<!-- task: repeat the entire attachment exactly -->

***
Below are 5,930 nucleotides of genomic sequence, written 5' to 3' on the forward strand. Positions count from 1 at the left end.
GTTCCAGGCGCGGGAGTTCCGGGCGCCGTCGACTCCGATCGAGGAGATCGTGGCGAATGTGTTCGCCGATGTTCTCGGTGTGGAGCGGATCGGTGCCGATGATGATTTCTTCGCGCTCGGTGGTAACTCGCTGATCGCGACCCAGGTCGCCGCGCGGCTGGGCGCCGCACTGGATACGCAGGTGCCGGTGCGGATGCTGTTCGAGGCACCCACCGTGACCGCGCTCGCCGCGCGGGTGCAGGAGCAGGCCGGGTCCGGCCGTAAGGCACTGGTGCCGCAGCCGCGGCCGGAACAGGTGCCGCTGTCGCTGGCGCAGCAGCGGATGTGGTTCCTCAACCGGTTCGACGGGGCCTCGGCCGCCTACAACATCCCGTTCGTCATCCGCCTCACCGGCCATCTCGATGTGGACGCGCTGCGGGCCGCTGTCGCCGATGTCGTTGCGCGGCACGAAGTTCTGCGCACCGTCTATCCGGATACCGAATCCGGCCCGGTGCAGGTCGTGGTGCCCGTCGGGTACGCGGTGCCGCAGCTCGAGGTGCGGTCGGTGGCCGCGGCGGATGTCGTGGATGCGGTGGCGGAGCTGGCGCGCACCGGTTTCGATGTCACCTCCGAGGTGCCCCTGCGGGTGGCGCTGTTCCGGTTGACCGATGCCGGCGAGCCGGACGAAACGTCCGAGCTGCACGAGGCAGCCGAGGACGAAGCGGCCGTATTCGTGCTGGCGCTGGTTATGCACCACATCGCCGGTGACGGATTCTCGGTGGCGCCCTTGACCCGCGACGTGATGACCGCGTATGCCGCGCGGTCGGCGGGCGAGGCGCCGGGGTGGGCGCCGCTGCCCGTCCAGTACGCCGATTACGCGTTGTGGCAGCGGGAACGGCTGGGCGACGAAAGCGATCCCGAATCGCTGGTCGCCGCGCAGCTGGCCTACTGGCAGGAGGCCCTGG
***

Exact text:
Below are 5,930 nucleotides of genomic sequence, written 5' to 3' on the forward strand. Positions count from 1 at the left end.
GTTCCAGGCGCGGGAGTTCCGGGCGCCGTCGACTCCGATCGAGGAGATCGTGGCGAATGTGTTCGCCGATGTTCTCGGTGTGGAGCGGATCGGTGCCGATGATGATTTCTTCGCGCTCGGTGGTAACTCGCTGATCGCGACCCAGGTCGCCGCGCGGCTGGGCGCCGCACTGGATACGCAGGTGCCGGTGCGGATGCTGTTCGAGGCACCCACCGTGACCGCGCTCGCCGCGCGGGTGCAGGAGCAGGCCGGGTCCGGCCGTAAGGCACTGGTGCCGCAGCCGCGGCCGGAACAGGTGCCGCTGTCGCTGGCGCAGCAGCGGATGTGGTTCCTCAACCGGTTCGACGGGGCCTCGGCCGCCTACAACATCCCGTTCGTCATCCGCCTCACCGGCCATCTCGATGTGGACGCGCTGCGGGCCGCTGTCGCCGATGTCGTTGCGCGGCACGAAGTTCTGCGCACCGTCTATCCGGATACCGAATCCGGCCCGGTGCAGGTCGTGGTGCCCGTCGGGTACGCGGTGCCGCAGCTCGAGGTGCGGTCGGTGGCCGCGGCGGATGTCGTGGATGCGGTGGCGGAGCTGGCGCGCACCGGTTTCGATGTCACCTCCGAGGTGCCCCTGCGGGTGGCGCTGTTCCGGTTGACCGATGCCGGCGAGCCGGACGAAACGTCCGAGCTGCACGAGGCAGCCGAGGACGAAGCGGCCGTATTCGTGCTGGCGCTGGTTATGCACCACATCGCCGGTGACGGATTCTCGGTGGCGCCCTTGACCCGCGACGTGATGACCGCGTATGCCGCGCGGTCGGCGGGCGAGGCGCCGGGGTGGGCGCCGCTGCCCGTCCAGTACGCCGATTACGCGTTGTGGCAGCGGGAACGGCTGGGCGACGAAAGCGATCCCGAATCGCTGGTCGCCGCGCAGCTGGCCTACTGGCAGGAGGCCCTGG